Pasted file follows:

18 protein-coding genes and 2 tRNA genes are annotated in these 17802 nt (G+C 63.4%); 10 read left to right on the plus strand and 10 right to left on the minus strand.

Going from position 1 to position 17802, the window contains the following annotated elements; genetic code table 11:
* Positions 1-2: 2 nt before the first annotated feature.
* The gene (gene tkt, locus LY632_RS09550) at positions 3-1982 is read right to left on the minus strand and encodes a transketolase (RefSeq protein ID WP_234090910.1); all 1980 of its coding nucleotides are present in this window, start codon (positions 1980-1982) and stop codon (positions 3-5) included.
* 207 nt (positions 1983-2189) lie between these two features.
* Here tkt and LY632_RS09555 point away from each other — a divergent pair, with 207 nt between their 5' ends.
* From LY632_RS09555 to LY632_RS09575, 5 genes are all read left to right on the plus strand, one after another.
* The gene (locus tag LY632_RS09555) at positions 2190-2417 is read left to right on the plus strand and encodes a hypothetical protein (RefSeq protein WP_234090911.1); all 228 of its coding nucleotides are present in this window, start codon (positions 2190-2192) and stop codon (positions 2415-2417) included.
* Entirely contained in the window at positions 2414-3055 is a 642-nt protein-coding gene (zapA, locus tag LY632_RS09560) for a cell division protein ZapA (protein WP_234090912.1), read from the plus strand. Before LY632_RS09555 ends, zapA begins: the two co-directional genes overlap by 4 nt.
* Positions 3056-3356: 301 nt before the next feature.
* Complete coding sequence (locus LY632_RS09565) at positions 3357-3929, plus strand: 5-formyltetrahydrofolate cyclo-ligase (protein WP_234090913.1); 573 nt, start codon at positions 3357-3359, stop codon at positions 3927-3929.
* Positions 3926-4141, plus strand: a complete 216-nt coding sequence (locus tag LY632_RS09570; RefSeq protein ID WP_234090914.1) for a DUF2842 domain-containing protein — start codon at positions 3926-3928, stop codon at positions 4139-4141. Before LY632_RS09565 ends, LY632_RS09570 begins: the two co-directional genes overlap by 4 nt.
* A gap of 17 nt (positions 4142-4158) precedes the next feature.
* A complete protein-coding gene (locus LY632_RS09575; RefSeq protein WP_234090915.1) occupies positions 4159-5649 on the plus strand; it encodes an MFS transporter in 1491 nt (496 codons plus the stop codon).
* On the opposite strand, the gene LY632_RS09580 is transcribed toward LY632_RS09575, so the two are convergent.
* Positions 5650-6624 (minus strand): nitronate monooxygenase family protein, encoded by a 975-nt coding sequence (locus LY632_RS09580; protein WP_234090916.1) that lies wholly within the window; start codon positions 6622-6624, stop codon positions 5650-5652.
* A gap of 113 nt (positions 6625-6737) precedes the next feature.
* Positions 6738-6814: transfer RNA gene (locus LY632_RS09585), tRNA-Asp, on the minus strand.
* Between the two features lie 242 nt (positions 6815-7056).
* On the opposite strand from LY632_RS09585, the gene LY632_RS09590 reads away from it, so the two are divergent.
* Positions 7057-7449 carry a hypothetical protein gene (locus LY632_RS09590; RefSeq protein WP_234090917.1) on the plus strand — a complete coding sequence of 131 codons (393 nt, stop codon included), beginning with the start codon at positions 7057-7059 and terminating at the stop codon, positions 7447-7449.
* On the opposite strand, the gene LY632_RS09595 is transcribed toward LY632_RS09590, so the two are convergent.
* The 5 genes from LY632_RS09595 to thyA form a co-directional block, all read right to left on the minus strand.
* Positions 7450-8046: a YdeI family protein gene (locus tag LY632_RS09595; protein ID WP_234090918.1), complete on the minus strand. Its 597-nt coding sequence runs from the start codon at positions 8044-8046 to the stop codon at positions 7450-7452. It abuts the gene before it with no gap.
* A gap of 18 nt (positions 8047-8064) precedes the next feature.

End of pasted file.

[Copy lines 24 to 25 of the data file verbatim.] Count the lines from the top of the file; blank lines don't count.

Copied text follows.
* Positions 7450-8046: a YdeI family protein gene (locus tag LY632_RS09595; protein ID WP_234090918.1), complete on the minus strand. Its 597-nt coding sequence runs from the start codon at positions 8044-8046 to the stop codon at positions 7450-7452. It abuts the gene before it with no gap.
* A gap of 18 nt (positions 8047-8064) precedes the next feature.